In one or two provinces in Aceh, women are not allowed to wear trousers (because it is seen as male attire) or to sit astride on a motorbike because this is deemed indecent. So they have to sit side-saddle when riding pillion.
In the case of Yus, the Langsa Syariah Police head, Ibrahim Latif, announced very early on that she and her male companion Wah (a 40-year-old married man) would be publicly caned because they had confessed to adultery.
But this has raised an outcry. An alleged rape victim may be further humiliated by being publicly caned for adultery.
Kuala Syiah lecturer of law, social science and politics Saifuddin Bantasyam, however, points out that people must understand that there are two laws systems at work here, and that the rape will be investigated under the Indonesian Penal Code while the adultery will be dealt with under the Acehnese Qanun Jinayat.
So, he says headlines such as “Woman Raped by Eight Men Will be Caned by the Syariah Police”, as carried by some international media on the case, were “provocative” and not accurate because both offences are being dealt with separately through the two different legal systems.
“But I criticise the Langsa government for being very reactive in dealing with the caning of the woman. There is no need for them to disclose to the media so early that the woman would be caned,” he says, adding that on the flip side, the authorities are not seen to be dealing with the gang rape issue as quickly.
“This is making people question the judgment of the (Langsa) government,” he says.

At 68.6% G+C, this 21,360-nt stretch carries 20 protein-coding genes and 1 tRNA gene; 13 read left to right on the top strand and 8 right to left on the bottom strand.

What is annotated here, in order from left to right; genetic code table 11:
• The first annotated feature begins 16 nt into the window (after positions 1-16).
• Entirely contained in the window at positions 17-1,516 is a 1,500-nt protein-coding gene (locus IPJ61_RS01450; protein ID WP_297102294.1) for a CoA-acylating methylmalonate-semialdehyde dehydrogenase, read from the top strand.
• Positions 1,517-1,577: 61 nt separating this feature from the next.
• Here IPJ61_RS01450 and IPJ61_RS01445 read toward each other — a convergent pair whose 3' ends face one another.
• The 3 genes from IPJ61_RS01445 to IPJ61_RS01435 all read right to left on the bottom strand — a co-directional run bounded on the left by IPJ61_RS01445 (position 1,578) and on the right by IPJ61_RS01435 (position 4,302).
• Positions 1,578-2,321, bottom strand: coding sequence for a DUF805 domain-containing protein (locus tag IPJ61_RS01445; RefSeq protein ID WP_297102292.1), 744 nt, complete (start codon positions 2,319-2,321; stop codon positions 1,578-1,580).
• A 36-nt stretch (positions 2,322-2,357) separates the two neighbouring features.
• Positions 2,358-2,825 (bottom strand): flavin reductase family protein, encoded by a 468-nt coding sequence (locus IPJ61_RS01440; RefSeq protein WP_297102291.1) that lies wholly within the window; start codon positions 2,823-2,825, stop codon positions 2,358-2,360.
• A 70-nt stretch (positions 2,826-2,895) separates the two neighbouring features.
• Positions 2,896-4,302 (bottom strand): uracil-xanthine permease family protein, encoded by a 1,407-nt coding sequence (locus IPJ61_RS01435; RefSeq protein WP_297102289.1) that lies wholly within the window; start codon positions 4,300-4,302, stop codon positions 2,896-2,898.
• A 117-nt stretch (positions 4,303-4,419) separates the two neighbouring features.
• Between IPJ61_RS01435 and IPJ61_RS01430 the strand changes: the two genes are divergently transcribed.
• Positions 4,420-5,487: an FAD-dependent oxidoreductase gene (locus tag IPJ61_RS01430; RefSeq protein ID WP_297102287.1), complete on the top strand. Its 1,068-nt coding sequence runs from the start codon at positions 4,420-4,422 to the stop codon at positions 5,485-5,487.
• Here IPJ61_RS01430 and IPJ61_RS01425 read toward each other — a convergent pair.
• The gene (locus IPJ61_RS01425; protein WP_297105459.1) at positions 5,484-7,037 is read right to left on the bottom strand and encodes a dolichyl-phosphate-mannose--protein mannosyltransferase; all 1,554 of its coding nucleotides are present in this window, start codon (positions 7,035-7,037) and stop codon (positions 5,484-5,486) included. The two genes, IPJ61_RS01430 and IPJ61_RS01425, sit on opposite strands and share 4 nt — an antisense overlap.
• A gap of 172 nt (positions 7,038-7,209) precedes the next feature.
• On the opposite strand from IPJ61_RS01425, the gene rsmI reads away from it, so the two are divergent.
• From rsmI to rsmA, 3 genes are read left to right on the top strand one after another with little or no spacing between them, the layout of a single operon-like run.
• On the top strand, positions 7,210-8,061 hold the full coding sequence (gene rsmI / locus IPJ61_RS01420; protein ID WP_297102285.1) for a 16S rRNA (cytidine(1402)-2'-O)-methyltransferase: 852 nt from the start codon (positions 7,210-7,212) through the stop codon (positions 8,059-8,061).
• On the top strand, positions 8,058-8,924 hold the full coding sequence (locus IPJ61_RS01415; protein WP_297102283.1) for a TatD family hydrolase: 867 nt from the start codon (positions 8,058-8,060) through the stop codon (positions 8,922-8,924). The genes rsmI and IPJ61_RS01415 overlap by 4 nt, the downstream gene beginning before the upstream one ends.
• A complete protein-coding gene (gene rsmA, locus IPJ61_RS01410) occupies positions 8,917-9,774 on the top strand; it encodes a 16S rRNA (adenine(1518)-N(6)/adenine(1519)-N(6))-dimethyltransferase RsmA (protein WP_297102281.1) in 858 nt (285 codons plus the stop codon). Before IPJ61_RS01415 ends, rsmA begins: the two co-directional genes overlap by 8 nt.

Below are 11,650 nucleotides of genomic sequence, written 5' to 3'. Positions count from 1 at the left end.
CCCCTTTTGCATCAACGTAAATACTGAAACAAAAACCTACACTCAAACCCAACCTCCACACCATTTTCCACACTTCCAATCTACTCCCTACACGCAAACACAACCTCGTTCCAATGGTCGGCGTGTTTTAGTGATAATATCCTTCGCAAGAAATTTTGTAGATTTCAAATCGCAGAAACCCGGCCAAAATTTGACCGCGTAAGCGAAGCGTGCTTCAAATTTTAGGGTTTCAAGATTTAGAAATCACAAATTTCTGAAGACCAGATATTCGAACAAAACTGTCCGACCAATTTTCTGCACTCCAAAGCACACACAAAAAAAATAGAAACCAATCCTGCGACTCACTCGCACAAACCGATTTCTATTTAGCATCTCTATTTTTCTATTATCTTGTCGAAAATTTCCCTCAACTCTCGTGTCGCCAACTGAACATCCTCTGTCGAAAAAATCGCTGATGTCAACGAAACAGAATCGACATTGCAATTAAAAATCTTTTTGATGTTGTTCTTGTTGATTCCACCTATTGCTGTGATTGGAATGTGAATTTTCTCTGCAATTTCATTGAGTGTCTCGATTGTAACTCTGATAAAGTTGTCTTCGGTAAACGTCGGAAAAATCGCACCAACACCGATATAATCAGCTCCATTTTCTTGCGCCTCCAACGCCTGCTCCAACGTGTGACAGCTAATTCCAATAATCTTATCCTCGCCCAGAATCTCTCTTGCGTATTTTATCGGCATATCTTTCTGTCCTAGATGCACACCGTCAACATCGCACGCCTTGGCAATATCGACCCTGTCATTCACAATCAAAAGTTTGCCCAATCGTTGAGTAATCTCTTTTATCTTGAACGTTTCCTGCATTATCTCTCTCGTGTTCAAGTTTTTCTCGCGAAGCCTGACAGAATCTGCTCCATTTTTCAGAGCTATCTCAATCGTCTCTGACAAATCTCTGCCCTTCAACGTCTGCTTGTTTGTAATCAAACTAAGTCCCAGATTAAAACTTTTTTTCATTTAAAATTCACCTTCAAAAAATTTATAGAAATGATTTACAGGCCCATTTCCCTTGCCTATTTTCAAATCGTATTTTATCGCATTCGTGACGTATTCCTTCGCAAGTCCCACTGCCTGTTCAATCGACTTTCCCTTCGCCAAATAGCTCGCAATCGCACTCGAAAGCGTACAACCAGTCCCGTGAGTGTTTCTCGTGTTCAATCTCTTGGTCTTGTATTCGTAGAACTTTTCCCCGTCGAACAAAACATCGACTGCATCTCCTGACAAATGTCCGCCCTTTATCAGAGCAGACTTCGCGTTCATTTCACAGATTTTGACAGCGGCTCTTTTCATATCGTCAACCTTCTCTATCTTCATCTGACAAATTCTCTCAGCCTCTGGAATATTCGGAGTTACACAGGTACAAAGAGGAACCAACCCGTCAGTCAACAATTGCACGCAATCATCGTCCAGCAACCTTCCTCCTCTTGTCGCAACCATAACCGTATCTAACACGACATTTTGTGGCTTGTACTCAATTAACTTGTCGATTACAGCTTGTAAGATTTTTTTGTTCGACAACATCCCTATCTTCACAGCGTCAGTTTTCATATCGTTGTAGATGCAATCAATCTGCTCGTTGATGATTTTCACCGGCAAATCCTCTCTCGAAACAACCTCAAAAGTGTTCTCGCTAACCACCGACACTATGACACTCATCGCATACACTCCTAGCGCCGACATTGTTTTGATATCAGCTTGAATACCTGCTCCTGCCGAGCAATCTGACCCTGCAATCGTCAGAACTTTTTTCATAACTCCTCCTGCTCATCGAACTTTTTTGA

He notes that when the story of the gang rape broke out, there was a flurry and the police arrested three.
“But now it’s gone quiet. We are not reading anything more about the other five who are on the run.”
The concerns of rape cases going cold is real.
Aris, 30, from Langsa should know. He is still sore that one of his university mates, Nora, a law student who was raped by the syariah police in January 2010, has still not received justice.
Nora and her boyfriend were riding on a motorbike when they were stopped by the syariah police.
The syariah police detained Nora and asked her boyfriend for money to secure her release. While he went to get the money, the two syariah policemen raped her.
Aris, an active student leader, says they organised protests and demonstrations against the syariah police in Langsa and called for the head to step down and the two syariah police involved to be arrested and charged.
Nora’s life changed forever, he says.
“She dropped out of university after the rape. She was ashamed because the whole of Aceh heard about her case.
“She wouldn’t take my calls. She’s gone off somewhere and disappeared.”
As for the two syariah policemen who raped her, Aris says they ran away.
“It’s been four years and we don’t know what has happened with the case.”
After Nora’s case, the syariah police in Langsa eased up on their operations for two years or so and the chief was removed. But now they have become active again.
Langsa is only 171km from Medan in Sumatra compared to 436km from Banda Aceh and the religious authorities here worry that because of this proximity, people in Langsa might be influenced by the free and liberal lifestyle in Medan which is not governed by syariah rules.
Recently, the syariah police in Langsa shut down family karaokes at coffee shops. Families are also not allowed to go to the beach.
“We are hungry for entertainment,” says Aris’ friend Cheded who plays the guitar but finds he has no place to perform any more with his band friends.
So Cheded and his friends head to Medan twice a month just for some music, massage and entertainment, spending at least one million Indonesian rupiah (RM284) on fuel and hotel a night for each trip they make. Many in Langsa also do this.
“Isn’t this an outflow of money from Aceh?” asks Cheded who works in a bank.
Then there’s the tragic story of Putri, a 16-year-old.
She was out late at night with a group of friends in an open and public area in Langsa on Sept 3 last year when the syariah police took her.
The following day, a local newspaper ran a story saying the syariah police had picked up a prostitute and published Putri’s name.
Humiliated, Putri hanged herself. She left her father a heart-breaking suicide note denying the accusation and saying she wanted to spare him the shame.